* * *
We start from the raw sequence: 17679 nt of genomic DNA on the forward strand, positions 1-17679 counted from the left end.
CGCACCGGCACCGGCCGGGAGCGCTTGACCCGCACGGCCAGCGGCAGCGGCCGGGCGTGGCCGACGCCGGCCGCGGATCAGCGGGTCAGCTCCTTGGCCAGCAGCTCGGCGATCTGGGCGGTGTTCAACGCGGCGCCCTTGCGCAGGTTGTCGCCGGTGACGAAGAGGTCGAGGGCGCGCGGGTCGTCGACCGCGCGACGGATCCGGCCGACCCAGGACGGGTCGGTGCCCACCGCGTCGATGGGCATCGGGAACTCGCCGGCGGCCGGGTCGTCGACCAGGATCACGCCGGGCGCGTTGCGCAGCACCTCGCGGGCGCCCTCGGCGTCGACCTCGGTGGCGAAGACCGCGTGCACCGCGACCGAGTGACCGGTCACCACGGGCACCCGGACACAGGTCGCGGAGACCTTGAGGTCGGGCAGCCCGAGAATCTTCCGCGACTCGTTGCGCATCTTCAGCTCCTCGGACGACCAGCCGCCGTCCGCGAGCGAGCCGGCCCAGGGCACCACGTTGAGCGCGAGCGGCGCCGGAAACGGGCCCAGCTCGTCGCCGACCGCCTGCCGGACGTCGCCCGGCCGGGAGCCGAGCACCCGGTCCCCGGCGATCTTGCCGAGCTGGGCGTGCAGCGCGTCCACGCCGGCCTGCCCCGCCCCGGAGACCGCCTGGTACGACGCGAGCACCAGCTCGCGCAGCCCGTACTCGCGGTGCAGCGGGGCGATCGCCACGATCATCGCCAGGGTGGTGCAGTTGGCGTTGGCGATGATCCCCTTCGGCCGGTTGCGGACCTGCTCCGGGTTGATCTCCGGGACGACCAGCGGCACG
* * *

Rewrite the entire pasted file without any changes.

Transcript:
We start from the raw sequence: 17679 nt of genomic DNA on the forward strand, positions 1-17679 counted from the left end.
CGCACCGGCACCGGCCGGGAGCGCTTGACCCGCACGGCCAGCGGCAGCGGCCGGGCGTGGCCGACGCCGGCCGCGGATCAGCGGGTCAGCTCCTTGGCCAGCAGCTCGGCGATCTGGGCGGTGTTCAACGCGGCGCCCTTGCGCAGGTTGTCGCCGGTGACGAAGAGGTCGAGGGCGCGCGGGTCGTCGACCGCGCGACGGATCCGGCCGACCCAGGACGGGTCGGTGCCCACCGCGTCGATGGGCATCGGGAACTCGCCGGCGGCCGGGTCGTCGACCAGGATCACGCCGGGCGCGTTGCGCAGCACCTCGCGGGCGCCCTCGGCGTCGACCTCGGTGGCGAAGACCGCGTGCACCGCGACCGAGTGACCGGTCACCACGGGCACCCGGACACAGGTCGCGGAGACCTTGAGGTCGGGCAGCCCGAGAATCTTCCGCGACTCGTTGCGCATCTTCAGCTCCTCGGACGACCAGCCGCCGTCCGCGAGCGAGCCGGCCCAGGGCACCACGTTGAGCGCGAGCGGCGCCGGAAACGGGCCCAGCTCGTCGCCGACCGCCTGCCGGACGTCGCCCGGCCGGGAGCCGAGCACCCGGTCCCCGGCGATCTTGCCGAGCTGGGCGTGCAGCGCGTCCACGCCGGCCTGCCCCGCCCCGGAGACCGCCTGGTACGACGCGAGCACCAGCTCGCGCAGCCCGTACTCGCGGTGCAGCGGGGCGATCGCCACGATCATCGCCAGGGTGGTGCAGTTGGCGTTGGCGATGATCCCCTTCGGCCGGTTGCGGACCTGCTCCGGGTTGATCTCCGGGACGACCAGCGGCACG